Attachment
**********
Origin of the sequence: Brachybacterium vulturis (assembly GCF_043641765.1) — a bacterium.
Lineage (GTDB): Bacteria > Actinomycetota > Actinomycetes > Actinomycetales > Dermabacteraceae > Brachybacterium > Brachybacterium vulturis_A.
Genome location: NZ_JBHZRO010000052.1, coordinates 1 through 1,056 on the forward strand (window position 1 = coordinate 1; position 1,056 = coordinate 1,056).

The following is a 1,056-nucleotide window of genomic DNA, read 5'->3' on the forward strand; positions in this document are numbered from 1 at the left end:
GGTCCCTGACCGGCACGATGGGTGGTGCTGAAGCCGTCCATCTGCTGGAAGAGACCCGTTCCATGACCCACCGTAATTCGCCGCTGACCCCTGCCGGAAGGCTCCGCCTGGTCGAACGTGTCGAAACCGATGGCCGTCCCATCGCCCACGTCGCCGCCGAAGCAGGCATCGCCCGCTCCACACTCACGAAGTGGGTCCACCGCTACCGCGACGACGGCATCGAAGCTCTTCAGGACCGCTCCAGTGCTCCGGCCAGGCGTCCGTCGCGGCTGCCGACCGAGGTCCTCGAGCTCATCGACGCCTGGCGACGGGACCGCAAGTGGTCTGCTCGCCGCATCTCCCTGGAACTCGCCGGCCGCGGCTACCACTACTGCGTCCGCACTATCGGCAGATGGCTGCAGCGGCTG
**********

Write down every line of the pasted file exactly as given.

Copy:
Origin of the sequence: Brachybacterium vulturis (assembly GCF_043641765.1) — a bacterium.
Lineage (GTDB): Bacteria > Actinomycetota > Actinomycetes > Actinomycetales > Dermabacteraceae > Brachybacterium > Brachybacterium vulturis_A.
Genome location: NZ_JBHZRO010000052.1, coordinates 1 through 1,056 on the forward strand (window position 1 = coordinate 1; position 1,056 = coordinate 1,056).

The following is a 1,056-nucleotide window of genomic DNA, read 5'->3' on the forward strand; positions in this document are numbered from 1 at the left end:
GGTCCCTGACCGGCACGATGGGTGGTGCTGAAGCCGTCCATCTGCTGGAAGAGACCCGTTCCATGACCCACCGTAATTCGCCGCTGACCCCTGCCGGAAGGCTCCGCCTGGTCGAACGTGTCGAAACCGATGGCCGTCCCATCGCCCACGTCGCCGCCGAAGCAGGCATCGCCCGCTCCACACTCACGAAGTGGGTCCACCGCTACCGCGACGACGGCATCGAAGCTCTTCAGGACCGCTCCAGTGCTCCGGCCAGGCGTCCGTCGCGGCTGCCGACCGAGGTCCTCGAGCTCATCGACGCCTGGCGACGGGACCGCAAGTGGTCTGCTCGCCGCATCTCCCTGGAACTCGCCGGCCGCGGCTACCACTACTGCGTCCGCACTATCGGCAGATGGCTGCAGCGGCTG